Smart TVs that send data without consent will be fixed: LG
Company still investigating 'relevance to our Canadian customers'
LG Electronics Inc. has confirmed that some of its smart TVs send information on home viewing habits back to the company without consent and says it will fix the problem, BBC News reports.
The company began investigating after Jason Huntley, a 45-year-old IT consultant in Britain, detailed in his blog how his LG smart TV logged the channels he was watching and sent the data to LG.
He said the company continued to collect which channel he was watching even after he disabled the information collection feature.
"The (LG) server acknowledges the successful receipt of this information back to the TV," he said in an email. The information appeared to be sent to LG unencrypted, he said.
In a statement to BBC News, later on Thursday LG confirmed:"We have verified that even when this function is turned off by the viewers, it continues to transmit viewing information, although the data is not retained by the server ... A firmware update is being prepared for immediate rollout that will correct this problem on all affected LG Smart TVs so when this feature is disabled, no data will be transmitted."
However, the company is still investigating the alleged problem to determine its "relevance to our Canadian customers," said a statement emailed to CBC News by LG Canada.
In his blog post, Huntley reported that in addition to data about viewing habits, also collected were the names of files saved in an external USB hard drive plugged into the TV as well as the TV's unique identification information.
Customer directed to retailer
The world's second-largest TV maker said Thursday that customer privacy is its top priority and takes the issue very seriously.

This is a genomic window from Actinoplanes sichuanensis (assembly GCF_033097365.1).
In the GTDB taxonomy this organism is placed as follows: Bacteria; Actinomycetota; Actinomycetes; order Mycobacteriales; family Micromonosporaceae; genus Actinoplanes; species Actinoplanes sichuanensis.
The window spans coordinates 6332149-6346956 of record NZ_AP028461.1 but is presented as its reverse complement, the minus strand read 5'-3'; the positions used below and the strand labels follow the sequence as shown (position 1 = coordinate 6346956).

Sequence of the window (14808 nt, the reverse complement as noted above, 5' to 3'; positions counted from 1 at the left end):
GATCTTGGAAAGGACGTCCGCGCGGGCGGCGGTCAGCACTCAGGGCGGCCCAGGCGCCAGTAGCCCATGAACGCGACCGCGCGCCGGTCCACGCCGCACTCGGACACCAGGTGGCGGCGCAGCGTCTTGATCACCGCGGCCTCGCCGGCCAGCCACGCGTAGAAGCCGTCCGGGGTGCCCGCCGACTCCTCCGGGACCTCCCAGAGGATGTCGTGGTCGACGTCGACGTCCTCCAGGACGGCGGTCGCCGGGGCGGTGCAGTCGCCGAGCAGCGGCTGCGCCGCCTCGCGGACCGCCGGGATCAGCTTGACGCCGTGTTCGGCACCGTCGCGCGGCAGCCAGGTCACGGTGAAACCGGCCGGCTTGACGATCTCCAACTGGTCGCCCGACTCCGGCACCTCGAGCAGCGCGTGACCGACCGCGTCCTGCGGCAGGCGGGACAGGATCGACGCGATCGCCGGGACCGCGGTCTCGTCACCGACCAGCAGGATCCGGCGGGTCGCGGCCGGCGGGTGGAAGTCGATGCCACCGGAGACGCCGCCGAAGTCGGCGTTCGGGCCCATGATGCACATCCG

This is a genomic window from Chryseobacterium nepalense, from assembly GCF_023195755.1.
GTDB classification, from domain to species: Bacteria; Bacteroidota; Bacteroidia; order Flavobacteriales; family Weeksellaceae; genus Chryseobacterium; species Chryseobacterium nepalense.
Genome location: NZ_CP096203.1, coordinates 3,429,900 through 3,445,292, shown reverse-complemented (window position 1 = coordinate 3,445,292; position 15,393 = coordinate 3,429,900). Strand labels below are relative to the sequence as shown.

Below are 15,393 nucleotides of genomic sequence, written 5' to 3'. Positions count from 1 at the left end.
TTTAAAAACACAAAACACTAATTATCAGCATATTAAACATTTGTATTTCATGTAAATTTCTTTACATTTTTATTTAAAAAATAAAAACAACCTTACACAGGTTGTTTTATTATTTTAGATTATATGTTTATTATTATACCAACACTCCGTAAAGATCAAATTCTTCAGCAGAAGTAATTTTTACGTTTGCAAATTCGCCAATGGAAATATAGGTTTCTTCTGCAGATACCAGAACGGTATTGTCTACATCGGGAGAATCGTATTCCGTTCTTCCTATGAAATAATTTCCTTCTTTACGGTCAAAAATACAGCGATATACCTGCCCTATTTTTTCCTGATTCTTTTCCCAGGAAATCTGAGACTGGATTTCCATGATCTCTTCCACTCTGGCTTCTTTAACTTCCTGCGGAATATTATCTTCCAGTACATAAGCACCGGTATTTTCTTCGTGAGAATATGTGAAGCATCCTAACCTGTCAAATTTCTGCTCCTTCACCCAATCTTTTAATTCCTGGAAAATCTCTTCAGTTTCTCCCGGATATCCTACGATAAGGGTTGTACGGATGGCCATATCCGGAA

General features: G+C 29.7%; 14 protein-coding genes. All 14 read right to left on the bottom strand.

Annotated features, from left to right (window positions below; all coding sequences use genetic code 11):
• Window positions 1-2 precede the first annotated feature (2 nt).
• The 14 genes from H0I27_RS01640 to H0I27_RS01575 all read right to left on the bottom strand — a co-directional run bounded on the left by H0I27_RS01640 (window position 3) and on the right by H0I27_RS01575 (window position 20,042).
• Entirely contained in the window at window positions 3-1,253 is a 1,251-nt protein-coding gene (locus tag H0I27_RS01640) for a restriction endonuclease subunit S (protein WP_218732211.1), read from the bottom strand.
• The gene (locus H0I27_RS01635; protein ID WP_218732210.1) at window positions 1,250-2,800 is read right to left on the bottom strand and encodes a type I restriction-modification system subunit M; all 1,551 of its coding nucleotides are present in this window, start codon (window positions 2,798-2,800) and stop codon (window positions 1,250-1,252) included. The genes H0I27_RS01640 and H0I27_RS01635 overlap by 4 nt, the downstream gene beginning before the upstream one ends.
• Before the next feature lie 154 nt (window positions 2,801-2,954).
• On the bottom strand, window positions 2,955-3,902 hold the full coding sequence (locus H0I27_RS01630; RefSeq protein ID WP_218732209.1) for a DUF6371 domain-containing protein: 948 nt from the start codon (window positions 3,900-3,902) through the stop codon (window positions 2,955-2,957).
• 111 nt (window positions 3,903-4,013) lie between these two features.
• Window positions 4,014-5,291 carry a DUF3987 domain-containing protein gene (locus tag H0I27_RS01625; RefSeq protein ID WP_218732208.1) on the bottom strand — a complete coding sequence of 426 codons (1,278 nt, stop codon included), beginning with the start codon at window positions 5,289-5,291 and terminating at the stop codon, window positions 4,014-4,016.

However, when Huntley asked LG about the data collection last week, the company blamed a TV retailer for not disclosing the company's terms and conditions when he made the purchase.
"As you accepted the Terms and Conditions on your TV, your concerns would be best directed to the retailer," LG said in an email to Huntley that outlined the response from the company's U.K. head office.
LG introduced an ad platform to target its smart TV users in 2012. The LG Smart AD lets advertisers reach target audiences by utilizing device information, location and details such as age and gender, LG says on its website.
However it was not immediately clear which features in LG's smart TVs were triggering the data monitoring.
"All we can be sure of is that the information is being sent," Huntley said.
He said was "very surprised" at the amount of attention he received with the blog post.
"This indicates that privacy issues are becoming increasingly important to people everywhere, as we are so dependent on technology in our everyday lives."
Separately, Samsung Electronics Co. said it does not collect information on files in USB hard drives connected to its smart TVs. But it did not respond to a question about whether it logs users' viewing habits. Samsung is the world's largest TV maker.
With a file from CBC News